D-Day was the name given to the June 6, 1944 invasion of the beaches at Normandy in northern France. Eight allied countries, including the USA, Canada, United Kingdom, and Denmark all lent troops during this battle. The force of 7,000 ships and landing craft delivered over 195,000 people to five different rendezvous locations along the beaches of Normandy.
Officially, June 6th marked the first day of the assault on German-controlled France, codenamed Operation Overlord, and became known as the largest air- and seaborne invasion in human history. At the end of this operation, the entirety of Northern France would be liberated, and the tides of war would be turned against the Nazi forces. This is why many historians consider this the beginning of the end of World War II.
The beaches of Normandy were chosen for a few different reasons. The beaches lay within air cover range and were far less defended than Pas de Calais, which offered the shortest distance between Great Britain and the European mainland. German forces also expected the Allies to attack the Pas de Calais region. Choosing the beaches of Normandy gave the Allied Forces the element of surprise.
Each assault point had its own codename: Utah, Omaha, Gold, Juno, and Sword. The plan was to have paratroopers cover the flanks while six divisions of troops were to land on the beaches: one Canadian, two British, and the other three composed of U.S. troops.
The goal of the American paratroopers was to protect the incoming troops by causing confusion and chaos, forcing the German troops to focus on them. At the same time, the other Allied soldiers invaded the beaches. Many of the paratroopers in this battle were killed or injured. Despite these losses, their efforts were a major reason for the success of the rest of the operation. Meanwhile, the British and Canadian paratroopers had the goal of securing the left flank of the invasion force, which they accomplished.
D-Day was the largest use of airborne troops up to that time. Paratroopers from the U.S. 101st and 82nd Airborne Divisions, the 1st Canadian Parachute Battalion, and the 6th British Airborne Division were all active in the operation. Over 13,000 aerial troops were flown in from Southern England and the Cotentin Peninsula bases. These troops faced the difficult task of landing behind the line of Nazi soldiers in the middle of the night – five hours before the bulk of the troops would arrive.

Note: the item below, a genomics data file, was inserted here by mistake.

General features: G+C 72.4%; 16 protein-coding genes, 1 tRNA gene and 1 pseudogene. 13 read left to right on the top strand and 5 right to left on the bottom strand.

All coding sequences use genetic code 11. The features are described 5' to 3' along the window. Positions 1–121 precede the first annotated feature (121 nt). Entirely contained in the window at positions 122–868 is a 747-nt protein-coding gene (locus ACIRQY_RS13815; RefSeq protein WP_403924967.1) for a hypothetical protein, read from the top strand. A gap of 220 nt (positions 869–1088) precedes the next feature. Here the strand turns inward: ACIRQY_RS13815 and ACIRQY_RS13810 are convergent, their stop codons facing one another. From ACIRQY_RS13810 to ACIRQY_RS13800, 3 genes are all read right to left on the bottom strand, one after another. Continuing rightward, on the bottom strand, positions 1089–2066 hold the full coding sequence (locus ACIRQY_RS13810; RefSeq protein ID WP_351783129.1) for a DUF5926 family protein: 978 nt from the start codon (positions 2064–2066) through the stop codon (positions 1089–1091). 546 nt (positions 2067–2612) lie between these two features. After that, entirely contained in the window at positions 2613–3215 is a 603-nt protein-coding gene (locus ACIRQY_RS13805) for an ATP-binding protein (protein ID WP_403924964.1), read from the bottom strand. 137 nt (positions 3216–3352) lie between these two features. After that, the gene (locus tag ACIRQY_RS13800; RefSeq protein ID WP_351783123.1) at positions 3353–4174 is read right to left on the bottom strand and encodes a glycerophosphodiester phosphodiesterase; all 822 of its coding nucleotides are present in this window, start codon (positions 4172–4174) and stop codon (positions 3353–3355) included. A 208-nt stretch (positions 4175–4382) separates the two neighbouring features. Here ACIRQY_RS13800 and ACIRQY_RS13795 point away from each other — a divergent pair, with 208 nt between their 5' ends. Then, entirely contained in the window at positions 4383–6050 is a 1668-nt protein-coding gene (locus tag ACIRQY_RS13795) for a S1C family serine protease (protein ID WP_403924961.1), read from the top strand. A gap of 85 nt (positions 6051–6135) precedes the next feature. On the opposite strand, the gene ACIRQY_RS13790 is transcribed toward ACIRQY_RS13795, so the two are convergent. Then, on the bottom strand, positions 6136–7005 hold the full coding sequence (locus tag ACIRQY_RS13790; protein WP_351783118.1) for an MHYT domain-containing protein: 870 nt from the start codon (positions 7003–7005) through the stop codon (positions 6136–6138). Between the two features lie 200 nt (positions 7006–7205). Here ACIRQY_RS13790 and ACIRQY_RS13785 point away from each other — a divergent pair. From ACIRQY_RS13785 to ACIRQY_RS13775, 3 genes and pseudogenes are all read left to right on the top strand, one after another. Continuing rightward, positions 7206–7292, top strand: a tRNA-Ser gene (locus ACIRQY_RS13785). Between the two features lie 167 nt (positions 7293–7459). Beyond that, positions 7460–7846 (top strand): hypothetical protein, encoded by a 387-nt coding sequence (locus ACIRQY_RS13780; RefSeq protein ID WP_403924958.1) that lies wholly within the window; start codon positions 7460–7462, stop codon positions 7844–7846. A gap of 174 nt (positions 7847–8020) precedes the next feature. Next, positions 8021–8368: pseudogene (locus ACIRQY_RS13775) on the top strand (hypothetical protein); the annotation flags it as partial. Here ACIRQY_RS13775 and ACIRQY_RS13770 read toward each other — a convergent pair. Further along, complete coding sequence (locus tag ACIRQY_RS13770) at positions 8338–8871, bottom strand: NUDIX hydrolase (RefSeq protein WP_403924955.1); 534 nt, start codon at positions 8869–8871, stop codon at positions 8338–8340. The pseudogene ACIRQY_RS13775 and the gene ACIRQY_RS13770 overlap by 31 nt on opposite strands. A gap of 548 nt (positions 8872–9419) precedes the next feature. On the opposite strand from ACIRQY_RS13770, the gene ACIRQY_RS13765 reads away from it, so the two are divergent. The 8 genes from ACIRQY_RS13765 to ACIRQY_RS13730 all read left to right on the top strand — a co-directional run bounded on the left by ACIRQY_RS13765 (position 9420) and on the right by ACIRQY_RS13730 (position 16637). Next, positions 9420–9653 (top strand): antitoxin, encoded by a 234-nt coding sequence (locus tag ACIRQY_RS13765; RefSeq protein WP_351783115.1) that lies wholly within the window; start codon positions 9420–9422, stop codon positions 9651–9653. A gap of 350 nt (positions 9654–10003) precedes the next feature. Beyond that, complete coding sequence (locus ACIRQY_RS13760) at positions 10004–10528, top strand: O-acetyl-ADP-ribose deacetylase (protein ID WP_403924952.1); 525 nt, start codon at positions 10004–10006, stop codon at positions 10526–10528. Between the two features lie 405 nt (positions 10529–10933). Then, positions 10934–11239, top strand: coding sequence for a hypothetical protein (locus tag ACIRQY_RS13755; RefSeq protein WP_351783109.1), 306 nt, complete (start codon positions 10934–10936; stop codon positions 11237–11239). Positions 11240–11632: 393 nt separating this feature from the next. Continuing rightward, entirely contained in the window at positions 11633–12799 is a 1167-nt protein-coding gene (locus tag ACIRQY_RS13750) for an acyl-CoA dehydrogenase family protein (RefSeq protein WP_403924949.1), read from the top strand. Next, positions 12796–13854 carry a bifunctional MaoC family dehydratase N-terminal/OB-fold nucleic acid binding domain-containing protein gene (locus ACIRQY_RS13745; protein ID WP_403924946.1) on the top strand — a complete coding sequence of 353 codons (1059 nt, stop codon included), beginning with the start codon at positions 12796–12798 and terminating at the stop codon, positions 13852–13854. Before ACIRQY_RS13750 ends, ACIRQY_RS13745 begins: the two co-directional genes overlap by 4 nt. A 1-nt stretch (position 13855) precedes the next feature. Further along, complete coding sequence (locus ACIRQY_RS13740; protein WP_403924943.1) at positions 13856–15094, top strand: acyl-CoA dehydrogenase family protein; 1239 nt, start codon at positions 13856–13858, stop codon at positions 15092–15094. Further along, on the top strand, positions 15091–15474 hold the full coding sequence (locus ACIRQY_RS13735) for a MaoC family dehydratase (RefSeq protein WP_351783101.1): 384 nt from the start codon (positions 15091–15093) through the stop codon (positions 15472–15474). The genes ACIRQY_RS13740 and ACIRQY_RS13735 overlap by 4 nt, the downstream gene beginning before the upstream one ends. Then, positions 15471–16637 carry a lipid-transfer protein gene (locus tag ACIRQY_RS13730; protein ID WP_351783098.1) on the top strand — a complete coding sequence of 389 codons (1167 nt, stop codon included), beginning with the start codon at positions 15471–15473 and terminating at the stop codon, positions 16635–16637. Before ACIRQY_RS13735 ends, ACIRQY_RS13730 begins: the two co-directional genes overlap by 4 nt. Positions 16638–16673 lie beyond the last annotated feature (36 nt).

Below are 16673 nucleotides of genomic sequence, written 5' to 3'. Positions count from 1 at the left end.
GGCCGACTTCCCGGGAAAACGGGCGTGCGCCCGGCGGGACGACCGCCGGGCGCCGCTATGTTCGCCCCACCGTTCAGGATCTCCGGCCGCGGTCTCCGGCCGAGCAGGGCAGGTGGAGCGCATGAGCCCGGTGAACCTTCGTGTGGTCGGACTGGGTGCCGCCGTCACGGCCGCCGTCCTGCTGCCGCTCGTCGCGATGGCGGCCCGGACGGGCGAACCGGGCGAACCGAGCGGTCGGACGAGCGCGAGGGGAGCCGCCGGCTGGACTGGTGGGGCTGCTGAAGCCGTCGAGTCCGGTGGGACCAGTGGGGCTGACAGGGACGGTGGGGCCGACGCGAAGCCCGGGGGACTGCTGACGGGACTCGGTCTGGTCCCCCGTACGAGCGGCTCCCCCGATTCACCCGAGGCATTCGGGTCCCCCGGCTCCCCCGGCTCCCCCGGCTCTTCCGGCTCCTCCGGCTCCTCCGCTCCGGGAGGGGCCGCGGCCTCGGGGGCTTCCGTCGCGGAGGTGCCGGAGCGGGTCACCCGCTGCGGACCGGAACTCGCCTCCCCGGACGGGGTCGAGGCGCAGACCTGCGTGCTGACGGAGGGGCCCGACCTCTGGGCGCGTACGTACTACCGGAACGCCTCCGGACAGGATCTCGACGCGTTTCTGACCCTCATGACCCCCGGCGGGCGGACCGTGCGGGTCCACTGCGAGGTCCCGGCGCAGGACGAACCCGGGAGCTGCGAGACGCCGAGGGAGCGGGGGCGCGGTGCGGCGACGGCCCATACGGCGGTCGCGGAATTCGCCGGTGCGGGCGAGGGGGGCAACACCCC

The initial landing on D-Day was fraught with confusion, disorganization, and poor implementation. This was especially true of the paratroopers, as many American paratrooper units were scattered when they landed behind German lines. Luckily, and to the troops’ great credit, many were able to adapt. The Allies achieved their objective and successfully turned the tides of the war in their favor.
Five hours after the initial assault started, the largest amphibious force ever gathered in history stormed the cold beaches of Normandy. The American troops landed at Utah Beach and Omaha Beach. The British and Canadian soldiers landed at Juno, Gold, and Sword.
Omaha faced the fiercest fighting. This portion of the beach was positioned near steep cliffs overlooking the flat shoreline. The bulk of German defenses were stationed on this cliffside, and those who left their landing boats were pinned down by machine-gun fire. The troops were pinned down for hours, but by midday, the troops had managed to take Omaha. The loss was significant, however. Out of approximately 35,000 soldiers, 4,700 were killed in battle. By nightfall on D-Day, 175,000 Allied troops were stationed on the beaches of Normandy.
Without the success and sacrifice of the troops on D-Day, World War II may have ended very differently. If this invasion had failed, such an operation wouldn’t have been possible for another year. In this time, Hitler would have likely strengthened his defenses across the Atlantic, making it more challenging to take back France and turn the tides of war. It is important to remember their sacrifice and respect those men that turned the tide in one of the most destructive wars in history.
Mt. Soledad National Veterans Memorial helps keep their memory alive and honors all service members who laid down their lives to protect our freedom and the freedom of the world. Each of our plaques commemorates the achievements and service of veterans nationwide. You can learn more about these brave men and women when you visit our memorial.